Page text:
How a Woman in a Rent-Controlled San Francisco Apartment Does Money

Photo credit: Anita Ritenour, CC BY 2.0.

Mindy (not her real name) is a 30-year-old financial analyst in San Francisco.

So Mindy, how much are you making?

My salary’s about $112,000.

How does that compare to your expenses? Do you have money left over at the end of the month?

Yes, in terms of disposable income. Take home pay is about $5,200/month. I put about $1,700 into a joint account with my husband for our rent and other expenses. I pay at least $1,500/month in student loans, sometimes a couple hundred more.

For savings, I plan ahead each month what I’ll put in but it’s not like a set, automated amount.

So that leaves you about $2,000 every month for discretionary, food, savings, and so on? Or does food get rolled up into that $1,700?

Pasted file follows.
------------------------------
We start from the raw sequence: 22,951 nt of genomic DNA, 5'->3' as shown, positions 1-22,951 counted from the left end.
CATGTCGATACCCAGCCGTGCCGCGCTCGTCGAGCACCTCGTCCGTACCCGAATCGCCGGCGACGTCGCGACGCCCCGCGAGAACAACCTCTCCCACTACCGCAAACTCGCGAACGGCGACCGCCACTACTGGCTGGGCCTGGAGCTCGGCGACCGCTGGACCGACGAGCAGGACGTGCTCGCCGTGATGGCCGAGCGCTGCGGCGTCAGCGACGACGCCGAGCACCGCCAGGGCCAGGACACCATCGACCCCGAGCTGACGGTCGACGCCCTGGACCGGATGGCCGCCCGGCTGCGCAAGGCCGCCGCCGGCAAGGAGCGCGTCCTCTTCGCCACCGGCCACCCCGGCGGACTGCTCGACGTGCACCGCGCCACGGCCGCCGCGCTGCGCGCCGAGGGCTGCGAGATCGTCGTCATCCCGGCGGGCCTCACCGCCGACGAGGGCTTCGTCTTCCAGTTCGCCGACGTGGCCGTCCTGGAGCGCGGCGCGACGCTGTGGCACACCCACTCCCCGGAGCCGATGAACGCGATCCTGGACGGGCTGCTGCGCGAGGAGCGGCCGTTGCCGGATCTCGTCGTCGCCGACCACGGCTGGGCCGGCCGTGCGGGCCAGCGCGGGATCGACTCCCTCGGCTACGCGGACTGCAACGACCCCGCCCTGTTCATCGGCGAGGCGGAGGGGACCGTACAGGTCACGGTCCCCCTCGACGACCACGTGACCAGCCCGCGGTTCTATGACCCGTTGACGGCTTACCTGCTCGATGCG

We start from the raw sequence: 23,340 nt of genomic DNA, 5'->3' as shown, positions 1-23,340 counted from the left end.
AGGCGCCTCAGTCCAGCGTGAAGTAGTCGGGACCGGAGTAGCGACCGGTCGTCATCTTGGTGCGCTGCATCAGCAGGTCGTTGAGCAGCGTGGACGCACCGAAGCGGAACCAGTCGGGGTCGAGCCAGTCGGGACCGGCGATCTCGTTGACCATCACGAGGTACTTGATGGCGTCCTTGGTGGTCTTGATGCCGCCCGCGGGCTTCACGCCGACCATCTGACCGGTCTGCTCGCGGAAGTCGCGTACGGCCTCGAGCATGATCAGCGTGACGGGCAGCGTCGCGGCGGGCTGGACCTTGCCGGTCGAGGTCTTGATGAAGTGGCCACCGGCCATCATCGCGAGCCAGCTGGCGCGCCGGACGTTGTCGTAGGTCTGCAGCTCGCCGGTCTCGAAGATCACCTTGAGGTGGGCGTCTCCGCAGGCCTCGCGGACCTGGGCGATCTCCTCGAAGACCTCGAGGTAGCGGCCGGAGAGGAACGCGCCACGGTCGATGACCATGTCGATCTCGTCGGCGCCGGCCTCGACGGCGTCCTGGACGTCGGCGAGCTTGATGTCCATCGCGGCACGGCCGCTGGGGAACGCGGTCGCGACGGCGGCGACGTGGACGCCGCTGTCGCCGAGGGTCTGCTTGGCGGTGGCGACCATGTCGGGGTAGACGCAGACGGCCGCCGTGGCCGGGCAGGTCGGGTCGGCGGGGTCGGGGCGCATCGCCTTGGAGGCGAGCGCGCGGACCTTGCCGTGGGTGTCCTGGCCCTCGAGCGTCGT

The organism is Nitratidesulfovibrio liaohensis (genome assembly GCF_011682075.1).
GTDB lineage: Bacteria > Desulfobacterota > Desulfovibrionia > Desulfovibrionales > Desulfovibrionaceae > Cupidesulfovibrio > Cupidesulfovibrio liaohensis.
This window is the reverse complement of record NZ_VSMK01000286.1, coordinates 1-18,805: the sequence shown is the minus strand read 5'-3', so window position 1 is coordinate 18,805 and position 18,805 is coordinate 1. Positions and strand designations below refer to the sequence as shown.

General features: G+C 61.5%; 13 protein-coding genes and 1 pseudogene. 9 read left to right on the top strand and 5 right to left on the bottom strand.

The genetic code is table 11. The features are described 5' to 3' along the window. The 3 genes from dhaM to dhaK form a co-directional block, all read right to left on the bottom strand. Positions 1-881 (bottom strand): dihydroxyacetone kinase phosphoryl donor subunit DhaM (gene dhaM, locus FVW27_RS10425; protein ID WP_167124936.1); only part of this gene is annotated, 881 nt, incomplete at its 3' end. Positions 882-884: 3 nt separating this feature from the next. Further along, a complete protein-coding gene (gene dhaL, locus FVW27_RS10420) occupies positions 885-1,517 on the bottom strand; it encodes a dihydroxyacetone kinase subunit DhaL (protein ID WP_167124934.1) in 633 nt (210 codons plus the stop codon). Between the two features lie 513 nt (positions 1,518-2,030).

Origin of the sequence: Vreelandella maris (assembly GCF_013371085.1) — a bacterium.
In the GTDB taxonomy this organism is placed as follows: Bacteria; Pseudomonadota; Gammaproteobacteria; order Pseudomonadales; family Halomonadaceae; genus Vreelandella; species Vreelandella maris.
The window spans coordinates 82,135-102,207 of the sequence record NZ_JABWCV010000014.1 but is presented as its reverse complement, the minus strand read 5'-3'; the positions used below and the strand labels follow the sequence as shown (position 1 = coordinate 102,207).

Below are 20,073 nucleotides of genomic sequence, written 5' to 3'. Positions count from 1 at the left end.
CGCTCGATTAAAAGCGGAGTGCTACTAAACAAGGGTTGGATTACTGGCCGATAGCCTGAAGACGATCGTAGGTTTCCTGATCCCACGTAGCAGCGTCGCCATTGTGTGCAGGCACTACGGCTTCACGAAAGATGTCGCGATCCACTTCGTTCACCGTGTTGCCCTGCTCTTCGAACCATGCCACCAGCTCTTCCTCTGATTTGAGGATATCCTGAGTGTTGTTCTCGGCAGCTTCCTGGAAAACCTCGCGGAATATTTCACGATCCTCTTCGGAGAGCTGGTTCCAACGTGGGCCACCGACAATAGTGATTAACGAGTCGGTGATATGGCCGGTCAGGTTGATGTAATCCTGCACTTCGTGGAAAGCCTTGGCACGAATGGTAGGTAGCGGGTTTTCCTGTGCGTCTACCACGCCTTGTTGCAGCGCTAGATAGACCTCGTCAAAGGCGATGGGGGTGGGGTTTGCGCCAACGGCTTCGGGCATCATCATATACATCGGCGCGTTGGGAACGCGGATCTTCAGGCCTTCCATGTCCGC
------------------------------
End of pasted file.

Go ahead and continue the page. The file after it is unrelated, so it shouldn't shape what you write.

Groceries gets rolled into the $1,700 but I still spend on lunch, coffee, going out, etc.

But this month, I just did my taxes and I owe more. I owe $5,200 (yikes) because I didn’t take enough out of my paychecks last year.

Wow, that sounds like me last year! Are you a 1099-er too?

No, but my husband is so he owes a bigger chunk. He moved to freelancing and we just didn’t pay attention to how much in taxes we were (or were not) paying.

I don’t blame you, it took me a few years to really get the hang of what I needed to be setting aside for taxes.

Yeah, our goal this year is to manage that way better.

So where will that tax money come from, this year? Savings account? Emergency fund? Do you have a healthy amount saved, or will this wipe it out?

I’m using $600 of my next paycheck and taking the rest out of my savings.

Tell us more about your savings. Do you have retirement accounts set up too? Other investments? How does that work for you?

After I pay taxes, I’ll have $4,000 in my own savings/stock, so I’m sure I’ll be fine, but I’ll have to build my savings up again.

I do have a 401(k). Last year I maxed out my contributions for the first time ever! My employer does a 4 percent match and I’ve been here about four years, so I have $50,000 in it.